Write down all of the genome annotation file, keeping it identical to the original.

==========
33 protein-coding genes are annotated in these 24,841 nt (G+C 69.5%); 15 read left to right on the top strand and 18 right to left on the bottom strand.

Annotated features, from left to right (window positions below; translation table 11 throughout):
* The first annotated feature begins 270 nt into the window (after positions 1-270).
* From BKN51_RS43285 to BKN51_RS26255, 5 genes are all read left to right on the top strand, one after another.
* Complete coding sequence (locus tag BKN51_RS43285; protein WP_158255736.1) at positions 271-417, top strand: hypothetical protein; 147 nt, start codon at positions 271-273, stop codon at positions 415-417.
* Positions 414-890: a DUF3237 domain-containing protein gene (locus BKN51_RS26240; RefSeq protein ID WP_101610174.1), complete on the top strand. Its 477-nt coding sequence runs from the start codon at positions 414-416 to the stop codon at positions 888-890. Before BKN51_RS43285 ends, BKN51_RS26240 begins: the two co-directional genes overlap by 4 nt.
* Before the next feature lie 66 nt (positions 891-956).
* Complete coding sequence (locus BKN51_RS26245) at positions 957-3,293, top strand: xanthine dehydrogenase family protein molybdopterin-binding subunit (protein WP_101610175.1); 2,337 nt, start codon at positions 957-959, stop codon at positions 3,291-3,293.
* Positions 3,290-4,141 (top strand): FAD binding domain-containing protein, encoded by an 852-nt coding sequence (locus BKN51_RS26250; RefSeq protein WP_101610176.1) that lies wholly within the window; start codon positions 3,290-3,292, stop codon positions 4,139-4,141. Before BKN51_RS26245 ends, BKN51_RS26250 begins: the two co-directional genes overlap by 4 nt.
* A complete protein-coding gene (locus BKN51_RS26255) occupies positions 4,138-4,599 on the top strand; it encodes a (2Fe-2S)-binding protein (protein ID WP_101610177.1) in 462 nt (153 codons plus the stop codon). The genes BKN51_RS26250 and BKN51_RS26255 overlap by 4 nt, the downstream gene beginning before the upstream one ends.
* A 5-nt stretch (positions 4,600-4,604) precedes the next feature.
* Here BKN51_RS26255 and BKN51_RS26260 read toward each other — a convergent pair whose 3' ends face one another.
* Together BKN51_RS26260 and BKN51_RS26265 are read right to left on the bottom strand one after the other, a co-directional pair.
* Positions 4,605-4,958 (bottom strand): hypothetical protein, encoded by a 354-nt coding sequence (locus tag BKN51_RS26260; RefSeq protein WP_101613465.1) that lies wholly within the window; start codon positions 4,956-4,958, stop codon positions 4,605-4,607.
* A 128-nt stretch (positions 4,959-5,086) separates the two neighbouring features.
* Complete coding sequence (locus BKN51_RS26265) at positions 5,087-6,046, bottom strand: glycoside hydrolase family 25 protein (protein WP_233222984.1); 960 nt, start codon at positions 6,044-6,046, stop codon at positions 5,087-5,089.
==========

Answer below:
33 protein-coding genes are annotated in these 24,841 nt (G+C 69.5%); 15 read left to right on the top strand and 18 right to left on the bottom strand.

Annotated features, from left to right (window positions below; translation table 11 throughout):
* The first annotated feature begins 270 nt into the window (after positions 1-270).
* From BKN51_RS43285 to BKN51_RS26255, 5 genes are all read left to right on the top strand, one after another.
* Complete coding sequence (locus tag BKN51_RS43285; protein WP_158255736.1) at positions 271-417, top strand: hypothetical protein; 147 nt, start codon at positions 271-273, stop codon at positions 415-417.
* Positions 414-890: a DUF3237 domain-containing protein gene (locus BKN51_RS26240; RefSeq protein ID WP_101610174.1), complete on the top strand. Its 477-nt coding sequence runs from the start codon at positions 414-416 to the stop codon at positions 888-890. Before BKN51_RS43285 ends, BKN51_RS26240 begins: the two co-directional genes overlap by 4 nt.
* Before the next feature lie 66 nt (positions 891-956).
* Complete coding sequence (locus BKN51_RS26245) at positions 957-3,293, top strand: xanthine dehydrogenase family protein molybdopterin-binding subunit (protein WP_101610175.1); 2,337 nt, start codon at positions 957-959, stop codon at positions 3,291-3,293.
* Positions 3,290-4,141 (top strand): FAD binding domain-containing protein, encoded by an 852-nt coding sequence (locus BKN51_RS26250; RefSeq protein WP_101610176.1) that lies wholly within the window; start codon positions 3,290-3,292, stop codon positions 4,139-4,141. Before BKN51_RS26245 ends, BKN51_RS26250 begins: the two co-directional genes overlap by 4 nt.
* A complete protein-coding gene (locus BKN51_RS26255) occupies positions 4,138-4,599 on the top strand; it encodes a (2Fe-2S)-binding protein (protein ID WP_101610177.1) in 462 nt (153 codons plus the stop codon). The genes BKN51_RS26250 and BKN51_RS26255 overlap by 4 nt, the downstream gene beginning before the upstream one ends.
* A 5-nt stretch (positions 4,600-4,604) precedes the next feature.
* Here BKN51_RS26255 and BKN51_RS26260 read toward each other — a convergent pair whose 3' ends face one another.
* Together BKN51_RS26260 and BKN51_RS26265 are read right to left on the bottom strand one after the other, a co-directional pair.
* Positions 4,605-4,958 (bottom strand): hypothetical protein, encoded by a 354-nt coding sequence (locus tag BKN51_RS26260; RefSeq protein WP_101613465.1) that lies wholly within the window; start codon positions 4,956-4,958, stop codon positions 4,605-4,607.
* A 128-nt stretch (positions 4,959-5,086) separates the two neighbouring features.
* Complete coding sequence (locus BKN51_RS26265) at positions 5,087-6,046, bottom strand: glycoside hydrolase family 25 protein (protein WP_233222984.1); 960 nt, start codon at positions 6,044-6,046, stop codon at positions 5,087-5,089.